The Chamomile tea & essential oils additionally help to brighten blonde, gray, & silver hair. Recommended especially for fine & thin hair.
Nourishing Shampoo Bars:
Specifically formulated for dry, stressed, or damaged hair. These bars feature ingredients to moisturize the hair, including cocoa butter, avocado & apricot-kernel oils. Added egg yolks feed the hair & provide vitamins A & E, biotin, & folate, nutrients that have been linked to hair growth & healthy hair. Essential oils of Rosewood, Sandalwood, & Geranium provide a delicious fragrance, as well as assisting to balance & nourish the hair.
Wonderful for thick, coarse, & especially curly hair. Indeed, the turmeric used to color these bars has been shown to purify the scalp while enhancing & maintaining the natural curl patterns in the hair, assisting in achieving some poppin’ curls!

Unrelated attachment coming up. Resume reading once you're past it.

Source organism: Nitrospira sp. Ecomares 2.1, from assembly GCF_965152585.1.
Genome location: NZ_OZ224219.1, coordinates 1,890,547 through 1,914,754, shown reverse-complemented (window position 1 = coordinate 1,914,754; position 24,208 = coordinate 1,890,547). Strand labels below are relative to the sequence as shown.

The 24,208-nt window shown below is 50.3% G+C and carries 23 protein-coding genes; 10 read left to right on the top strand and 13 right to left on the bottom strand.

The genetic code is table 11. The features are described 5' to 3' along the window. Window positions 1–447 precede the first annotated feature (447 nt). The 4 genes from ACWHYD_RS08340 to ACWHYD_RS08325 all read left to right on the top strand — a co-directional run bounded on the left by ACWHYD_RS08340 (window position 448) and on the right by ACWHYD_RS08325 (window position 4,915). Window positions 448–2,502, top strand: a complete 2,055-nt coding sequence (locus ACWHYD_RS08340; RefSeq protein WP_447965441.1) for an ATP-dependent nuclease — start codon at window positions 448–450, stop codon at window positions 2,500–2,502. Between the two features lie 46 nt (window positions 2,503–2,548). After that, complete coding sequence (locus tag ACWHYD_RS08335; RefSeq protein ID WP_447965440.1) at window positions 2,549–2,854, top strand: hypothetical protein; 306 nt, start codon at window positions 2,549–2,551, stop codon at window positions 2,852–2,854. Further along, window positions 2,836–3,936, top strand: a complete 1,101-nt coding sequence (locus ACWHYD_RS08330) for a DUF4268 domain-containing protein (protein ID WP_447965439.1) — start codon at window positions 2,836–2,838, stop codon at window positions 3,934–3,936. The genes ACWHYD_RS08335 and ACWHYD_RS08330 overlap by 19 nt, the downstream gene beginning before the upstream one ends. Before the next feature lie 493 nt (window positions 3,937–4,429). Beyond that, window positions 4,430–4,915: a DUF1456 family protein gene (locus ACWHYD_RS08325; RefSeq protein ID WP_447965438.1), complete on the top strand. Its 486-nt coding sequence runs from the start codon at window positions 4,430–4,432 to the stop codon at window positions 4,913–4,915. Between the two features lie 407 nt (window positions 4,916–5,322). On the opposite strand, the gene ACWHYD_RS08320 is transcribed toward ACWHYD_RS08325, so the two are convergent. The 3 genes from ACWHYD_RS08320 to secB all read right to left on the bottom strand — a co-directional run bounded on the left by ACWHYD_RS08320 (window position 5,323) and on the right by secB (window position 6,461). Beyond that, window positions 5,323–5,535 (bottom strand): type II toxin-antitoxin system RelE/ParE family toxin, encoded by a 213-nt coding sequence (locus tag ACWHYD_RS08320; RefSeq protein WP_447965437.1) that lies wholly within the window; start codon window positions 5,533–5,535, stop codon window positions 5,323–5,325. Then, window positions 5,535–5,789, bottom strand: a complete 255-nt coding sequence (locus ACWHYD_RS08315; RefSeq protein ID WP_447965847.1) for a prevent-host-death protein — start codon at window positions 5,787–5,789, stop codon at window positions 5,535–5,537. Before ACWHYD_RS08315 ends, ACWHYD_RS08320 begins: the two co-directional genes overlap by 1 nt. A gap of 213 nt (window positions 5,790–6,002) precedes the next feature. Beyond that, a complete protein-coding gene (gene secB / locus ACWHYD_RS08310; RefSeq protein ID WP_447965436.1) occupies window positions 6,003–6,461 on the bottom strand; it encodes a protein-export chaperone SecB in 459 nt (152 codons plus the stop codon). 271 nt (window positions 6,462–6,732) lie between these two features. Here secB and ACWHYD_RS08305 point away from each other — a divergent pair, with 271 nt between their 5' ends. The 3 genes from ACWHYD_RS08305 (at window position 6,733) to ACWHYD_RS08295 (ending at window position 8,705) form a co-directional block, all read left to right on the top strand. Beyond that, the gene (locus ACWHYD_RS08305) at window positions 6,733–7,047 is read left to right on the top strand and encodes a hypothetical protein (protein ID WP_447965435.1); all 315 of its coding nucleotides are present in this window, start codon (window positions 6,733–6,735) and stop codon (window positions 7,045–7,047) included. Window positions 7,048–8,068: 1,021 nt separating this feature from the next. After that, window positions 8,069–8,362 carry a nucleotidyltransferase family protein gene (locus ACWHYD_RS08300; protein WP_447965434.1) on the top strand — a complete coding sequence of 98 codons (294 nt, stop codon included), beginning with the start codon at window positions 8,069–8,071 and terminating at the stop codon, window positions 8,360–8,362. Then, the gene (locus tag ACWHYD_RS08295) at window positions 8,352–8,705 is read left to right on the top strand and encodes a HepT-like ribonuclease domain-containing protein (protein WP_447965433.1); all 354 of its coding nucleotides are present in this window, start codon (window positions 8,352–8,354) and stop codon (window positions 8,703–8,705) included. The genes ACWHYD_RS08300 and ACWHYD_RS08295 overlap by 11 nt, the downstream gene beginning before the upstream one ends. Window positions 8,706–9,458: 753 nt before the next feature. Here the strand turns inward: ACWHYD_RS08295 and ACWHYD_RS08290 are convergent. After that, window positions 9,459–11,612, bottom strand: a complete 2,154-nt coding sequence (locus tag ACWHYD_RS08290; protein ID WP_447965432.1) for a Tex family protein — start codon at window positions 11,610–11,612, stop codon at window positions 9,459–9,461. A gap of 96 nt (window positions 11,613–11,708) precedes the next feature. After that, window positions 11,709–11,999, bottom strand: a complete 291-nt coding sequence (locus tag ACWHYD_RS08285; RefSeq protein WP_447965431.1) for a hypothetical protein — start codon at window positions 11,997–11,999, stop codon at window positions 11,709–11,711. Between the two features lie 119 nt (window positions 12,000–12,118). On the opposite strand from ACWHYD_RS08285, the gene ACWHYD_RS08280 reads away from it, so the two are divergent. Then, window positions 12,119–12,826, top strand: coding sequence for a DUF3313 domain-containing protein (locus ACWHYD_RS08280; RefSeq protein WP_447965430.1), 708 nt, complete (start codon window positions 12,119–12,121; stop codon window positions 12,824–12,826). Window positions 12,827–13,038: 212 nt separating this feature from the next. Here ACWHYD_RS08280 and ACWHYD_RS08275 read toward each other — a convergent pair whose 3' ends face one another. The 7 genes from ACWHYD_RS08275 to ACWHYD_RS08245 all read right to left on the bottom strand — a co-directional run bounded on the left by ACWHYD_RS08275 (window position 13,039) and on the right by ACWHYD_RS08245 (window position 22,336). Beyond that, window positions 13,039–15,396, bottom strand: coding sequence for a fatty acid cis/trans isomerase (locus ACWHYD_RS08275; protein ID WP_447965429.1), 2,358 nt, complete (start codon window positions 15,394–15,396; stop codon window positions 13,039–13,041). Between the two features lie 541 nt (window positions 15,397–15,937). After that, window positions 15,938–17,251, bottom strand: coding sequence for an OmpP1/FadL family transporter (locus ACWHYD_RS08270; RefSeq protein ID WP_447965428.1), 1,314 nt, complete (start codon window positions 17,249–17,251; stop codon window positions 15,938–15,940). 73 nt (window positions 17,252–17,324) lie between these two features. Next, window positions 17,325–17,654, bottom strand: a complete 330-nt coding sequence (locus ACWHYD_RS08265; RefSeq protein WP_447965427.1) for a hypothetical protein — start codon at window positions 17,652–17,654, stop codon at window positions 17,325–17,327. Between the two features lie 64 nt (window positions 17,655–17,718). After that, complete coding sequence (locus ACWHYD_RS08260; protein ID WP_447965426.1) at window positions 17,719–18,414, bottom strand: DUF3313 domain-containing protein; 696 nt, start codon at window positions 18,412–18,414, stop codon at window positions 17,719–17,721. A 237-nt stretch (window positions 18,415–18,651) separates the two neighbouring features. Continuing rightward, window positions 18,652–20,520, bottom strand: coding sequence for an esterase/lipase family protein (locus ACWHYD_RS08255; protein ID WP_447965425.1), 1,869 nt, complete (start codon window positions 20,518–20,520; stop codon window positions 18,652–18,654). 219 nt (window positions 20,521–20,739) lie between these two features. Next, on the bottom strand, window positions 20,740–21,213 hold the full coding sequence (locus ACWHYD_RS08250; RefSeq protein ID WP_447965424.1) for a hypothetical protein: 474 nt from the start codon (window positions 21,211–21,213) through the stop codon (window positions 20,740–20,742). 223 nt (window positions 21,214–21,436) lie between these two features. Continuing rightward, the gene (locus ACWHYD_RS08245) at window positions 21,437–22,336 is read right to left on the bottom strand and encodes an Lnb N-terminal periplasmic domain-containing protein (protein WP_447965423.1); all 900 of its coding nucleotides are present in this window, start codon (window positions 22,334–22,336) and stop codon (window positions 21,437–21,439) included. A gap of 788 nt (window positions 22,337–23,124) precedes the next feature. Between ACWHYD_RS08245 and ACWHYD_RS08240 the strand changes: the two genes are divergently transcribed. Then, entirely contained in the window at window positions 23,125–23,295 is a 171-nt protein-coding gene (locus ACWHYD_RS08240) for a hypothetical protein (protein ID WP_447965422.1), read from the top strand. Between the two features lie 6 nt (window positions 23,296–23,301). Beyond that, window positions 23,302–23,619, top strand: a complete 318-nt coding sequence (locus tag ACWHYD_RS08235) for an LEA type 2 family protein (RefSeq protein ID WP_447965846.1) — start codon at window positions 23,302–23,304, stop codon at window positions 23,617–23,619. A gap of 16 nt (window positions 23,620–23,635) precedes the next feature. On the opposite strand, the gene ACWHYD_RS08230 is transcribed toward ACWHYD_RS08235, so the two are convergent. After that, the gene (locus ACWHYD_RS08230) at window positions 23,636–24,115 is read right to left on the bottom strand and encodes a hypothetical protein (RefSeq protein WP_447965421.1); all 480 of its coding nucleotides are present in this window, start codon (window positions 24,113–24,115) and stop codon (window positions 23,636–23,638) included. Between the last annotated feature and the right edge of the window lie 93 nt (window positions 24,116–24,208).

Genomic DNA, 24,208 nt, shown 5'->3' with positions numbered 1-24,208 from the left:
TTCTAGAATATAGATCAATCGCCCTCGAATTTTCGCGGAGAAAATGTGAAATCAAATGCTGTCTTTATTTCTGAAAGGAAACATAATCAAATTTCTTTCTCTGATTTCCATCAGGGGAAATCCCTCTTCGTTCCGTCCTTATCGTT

I hope you find the information in this post helpful, & that a better understanding of natural shampoo bars & how to effectively use them might encourage you to give them a go.
Be sure to double check the ingredient list on any items you are using!
It is more & more important to understand what is IN the products we use on a daily basis & how those ingredients affect us & the world we live in.
Take care & be good to each other.
My husband & I were blessed with 2 beautiful girls. When I was diagnosed with MS, I couldn't keep up the pace working retail. We decided on a simpler life, built a cabin in the woods, & moved to mid-coast Maine